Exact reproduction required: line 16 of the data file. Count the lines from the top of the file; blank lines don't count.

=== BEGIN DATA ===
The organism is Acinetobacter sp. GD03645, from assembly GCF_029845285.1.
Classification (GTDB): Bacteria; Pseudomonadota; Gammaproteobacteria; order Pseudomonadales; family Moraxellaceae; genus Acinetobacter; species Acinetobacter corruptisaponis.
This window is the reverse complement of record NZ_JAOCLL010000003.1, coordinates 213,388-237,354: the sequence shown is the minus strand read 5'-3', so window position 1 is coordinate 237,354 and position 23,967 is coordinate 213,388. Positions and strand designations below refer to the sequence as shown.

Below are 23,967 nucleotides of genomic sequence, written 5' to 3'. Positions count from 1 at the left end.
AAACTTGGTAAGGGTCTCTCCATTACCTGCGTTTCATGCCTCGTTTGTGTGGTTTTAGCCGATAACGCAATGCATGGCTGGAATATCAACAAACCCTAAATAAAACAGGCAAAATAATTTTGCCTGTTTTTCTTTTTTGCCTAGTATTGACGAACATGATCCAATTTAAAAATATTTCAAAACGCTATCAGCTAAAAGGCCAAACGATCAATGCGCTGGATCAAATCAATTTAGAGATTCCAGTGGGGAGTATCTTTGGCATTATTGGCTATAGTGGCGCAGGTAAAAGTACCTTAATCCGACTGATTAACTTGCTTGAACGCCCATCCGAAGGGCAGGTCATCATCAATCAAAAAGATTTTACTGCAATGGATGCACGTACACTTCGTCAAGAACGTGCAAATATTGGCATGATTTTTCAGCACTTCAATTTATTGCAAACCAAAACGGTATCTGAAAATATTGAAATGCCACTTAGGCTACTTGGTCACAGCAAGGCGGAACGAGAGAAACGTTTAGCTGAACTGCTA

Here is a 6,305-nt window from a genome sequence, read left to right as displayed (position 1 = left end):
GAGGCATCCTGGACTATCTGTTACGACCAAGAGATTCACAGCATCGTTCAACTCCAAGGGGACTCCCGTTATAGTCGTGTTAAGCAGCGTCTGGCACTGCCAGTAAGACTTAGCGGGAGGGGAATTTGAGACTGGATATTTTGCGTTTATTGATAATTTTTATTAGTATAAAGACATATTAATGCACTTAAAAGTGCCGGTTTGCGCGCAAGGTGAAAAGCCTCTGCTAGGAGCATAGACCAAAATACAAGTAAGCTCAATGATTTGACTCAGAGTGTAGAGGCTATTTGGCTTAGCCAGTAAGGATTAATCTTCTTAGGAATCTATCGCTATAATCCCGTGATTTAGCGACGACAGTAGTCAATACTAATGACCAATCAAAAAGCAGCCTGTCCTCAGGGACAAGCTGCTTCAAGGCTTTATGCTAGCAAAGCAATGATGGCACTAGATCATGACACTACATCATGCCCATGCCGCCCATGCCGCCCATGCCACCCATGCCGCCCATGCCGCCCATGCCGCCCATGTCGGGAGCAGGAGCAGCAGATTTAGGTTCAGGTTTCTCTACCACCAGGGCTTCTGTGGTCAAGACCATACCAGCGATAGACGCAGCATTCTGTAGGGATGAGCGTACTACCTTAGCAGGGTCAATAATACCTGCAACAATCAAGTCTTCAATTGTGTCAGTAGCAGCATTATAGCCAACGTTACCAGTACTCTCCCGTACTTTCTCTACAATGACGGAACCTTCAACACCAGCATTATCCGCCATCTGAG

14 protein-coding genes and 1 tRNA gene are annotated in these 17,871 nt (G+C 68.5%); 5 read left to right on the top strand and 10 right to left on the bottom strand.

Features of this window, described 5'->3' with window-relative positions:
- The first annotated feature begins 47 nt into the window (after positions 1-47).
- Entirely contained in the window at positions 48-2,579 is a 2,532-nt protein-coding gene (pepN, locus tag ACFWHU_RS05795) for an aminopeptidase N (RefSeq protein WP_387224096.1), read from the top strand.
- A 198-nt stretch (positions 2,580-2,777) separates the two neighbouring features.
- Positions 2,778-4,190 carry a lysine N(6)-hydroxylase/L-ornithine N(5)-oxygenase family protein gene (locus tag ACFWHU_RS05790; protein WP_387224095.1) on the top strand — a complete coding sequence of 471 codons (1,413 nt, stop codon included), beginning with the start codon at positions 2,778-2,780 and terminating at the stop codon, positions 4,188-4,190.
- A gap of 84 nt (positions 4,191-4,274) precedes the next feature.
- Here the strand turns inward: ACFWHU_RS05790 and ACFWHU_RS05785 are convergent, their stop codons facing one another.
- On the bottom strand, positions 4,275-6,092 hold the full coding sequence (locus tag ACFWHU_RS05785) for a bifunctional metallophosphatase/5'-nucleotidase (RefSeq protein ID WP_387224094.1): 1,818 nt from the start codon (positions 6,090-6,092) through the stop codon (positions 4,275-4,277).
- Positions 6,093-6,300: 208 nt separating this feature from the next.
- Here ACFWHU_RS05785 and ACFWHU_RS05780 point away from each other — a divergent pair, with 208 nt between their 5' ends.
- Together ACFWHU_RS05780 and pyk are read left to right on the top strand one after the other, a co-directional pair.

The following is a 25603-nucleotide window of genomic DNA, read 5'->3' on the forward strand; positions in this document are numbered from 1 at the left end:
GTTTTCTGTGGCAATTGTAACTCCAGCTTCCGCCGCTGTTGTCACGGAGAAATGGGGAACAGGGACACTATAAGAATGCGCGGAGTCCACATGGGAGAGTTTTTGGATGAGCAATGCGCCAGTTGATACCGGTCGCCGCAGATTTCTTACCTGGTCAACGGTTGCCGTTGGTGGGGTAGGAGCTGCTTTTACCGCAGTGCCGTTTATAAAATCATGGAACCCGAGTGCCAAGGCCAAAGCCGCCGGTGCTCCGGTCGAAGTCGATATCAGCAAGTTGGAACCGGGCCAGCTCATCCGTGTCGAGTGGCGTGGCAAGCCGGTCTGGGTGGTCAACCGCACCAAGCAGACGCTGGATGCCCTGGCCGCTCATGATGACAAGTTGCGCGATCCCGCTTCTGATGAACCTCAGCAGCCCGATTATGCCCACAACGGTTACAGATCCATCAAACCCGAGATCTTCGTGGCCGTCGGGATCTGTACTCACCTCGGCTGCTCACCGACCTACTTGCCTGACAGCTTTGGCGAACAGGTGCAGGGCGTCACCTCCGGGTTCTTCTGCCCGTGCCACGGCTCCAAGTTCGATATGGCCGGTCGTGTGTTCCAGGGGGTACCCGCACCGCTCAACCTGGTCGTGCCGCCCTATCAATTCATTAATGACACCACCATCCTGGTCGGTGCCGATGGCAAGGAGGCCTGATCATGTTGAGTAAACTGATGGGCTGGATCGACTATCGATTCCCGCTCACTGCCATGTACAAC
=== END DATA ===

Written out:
- On the bottom strand, positions 4,275-6,092 hold the full coding sequence (locus tag ACFWHU_RS05785) for a bifunctional metallophosphatase/5'-nucleotidase (RefSeq protein ID WP_387224094.1): 1,818 nt from the start codon (positions 6,090-6,092) through the stop codon (positions 4,275-4,277).